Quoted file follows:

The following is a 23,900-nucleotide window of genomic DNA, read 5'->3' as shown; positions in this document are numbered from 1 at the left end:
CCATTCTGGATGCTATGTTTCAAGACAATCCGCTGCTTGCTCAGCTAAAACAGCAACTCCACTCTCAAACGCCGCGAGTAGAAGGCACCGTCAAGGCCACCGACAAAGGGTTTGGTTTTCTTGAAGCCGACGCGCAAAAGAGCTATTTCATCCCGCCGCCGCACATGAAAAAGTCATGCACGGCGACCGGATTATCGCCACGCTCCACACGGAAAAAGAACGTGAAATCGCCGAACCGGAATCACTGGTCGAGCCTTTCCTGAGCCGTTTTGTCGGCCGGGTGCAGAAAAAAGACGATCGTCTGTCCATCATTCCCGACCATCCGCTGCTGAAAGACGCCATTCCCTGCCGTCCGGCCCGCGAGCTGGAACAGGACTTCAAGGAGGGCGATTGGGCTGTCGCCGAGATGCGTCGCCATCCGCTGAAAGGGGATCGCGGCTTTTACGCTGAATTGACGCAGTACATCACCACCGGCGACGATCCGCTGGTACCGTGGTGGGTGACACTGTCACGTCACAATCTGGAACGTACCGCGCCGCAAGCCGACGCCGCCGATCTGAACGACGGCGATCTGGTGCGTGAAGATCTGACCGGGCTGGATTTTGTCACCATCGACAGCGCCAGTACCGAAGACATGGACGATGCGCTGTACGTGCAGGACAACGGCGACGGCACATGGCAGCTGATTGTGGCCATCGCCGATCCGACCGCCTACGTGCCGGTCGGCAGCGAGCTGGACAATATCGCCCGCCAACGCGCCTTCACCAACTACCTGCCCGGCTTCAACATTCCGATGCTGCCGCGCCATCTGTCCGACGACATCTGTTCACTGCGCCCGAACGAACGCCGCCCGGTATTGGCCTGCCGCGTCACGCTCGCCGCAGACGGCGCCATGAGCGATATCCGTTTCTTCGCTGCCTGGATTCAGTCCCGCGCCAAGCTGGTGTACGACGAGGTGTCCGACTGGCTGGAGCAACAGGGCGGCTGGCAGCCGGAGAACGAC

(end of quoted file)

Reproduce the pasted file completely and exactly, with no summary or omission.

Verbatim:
The following is a 23,900-nucleotide window of genomic DNA, read 5'->3' as shown; positions in this document are numbered from 1 at the left end:
CCATTCTGGATGCTATGTTTCAAGACAATCCGCTGCTTGCTCAGCTAAAACAGCAACTCCACTCTCAAACGCCGCGAGTAGAAGGCACCGTCAAGGCCACCGACAAAGGGTTTGGTTTTCTTGAAGCCGACGCGCAAAAGAGCTATTTCATCCCGCCGCCGCACATGAAAAAGTCATGCACGGCGACCGGATTATCGCCACGCTCCACACGGAAAAAGAACGTGAAATCGCCGAACCGGAATCACTGGTCGAGCCTTTCCTGAGCCGTTTTGTCGGCCGGGTGCAGAAAAAAGACGATCGTCTGTCCATCATTCCCGACCATCCGCTGCTGAAAGACGCCATTCCCTGCCGTCCGGCCCGCGAGCTGGAACAGGACTTCAAGGAGGGCGATTGGGCTGTCGCCGAGATGCGTCGCCATCCGCTGAAAGGGGATCGCGGCTTTTACGCTGAATTGACGCAGTACATCACCACCGGCGACGATCCGCTGGTACCGTGGTGGGTGACACTGTCACGTCACAATCTGGAACGTACCGCGCCGCAAGCCGACGCCGCCGATCTGAACGACGGCGATCTGGTGCGTGAAGATCTGACCGGGCTGGATTTTGTCACCATCGACAGCGCCAGTACCGAAGACATGGACGATGCGCTGTACGTGCAGGACAACGGCGACGGCACATGGCAGCTGATTGTGGCCATCGCCGATCCGACCGCCTACGTGCCGGTCGGCAGCGAGCTGGACAATATCGCCCGCCAACGCGCCTTCACCAACTACCTGCCCGGCTTCAACATTCCGATGCTGCCGCGCCATCTGTCCGACGACATCTGTTCACTGCGCCCGAACGAACGCCGCCCGGTATTGGCCTGCCGCGTCACGCTCGCCGCAGACGGCGCCATGAGCGATATCCGTTTCTTCGCTGCCTGGATTCAGTCCCGCGCCAAGCTGGTGTACGACGAGGTGTCCGACTGGCTGGAGCAACAGGGCGGCTGGCAGCCGGAGAACGAC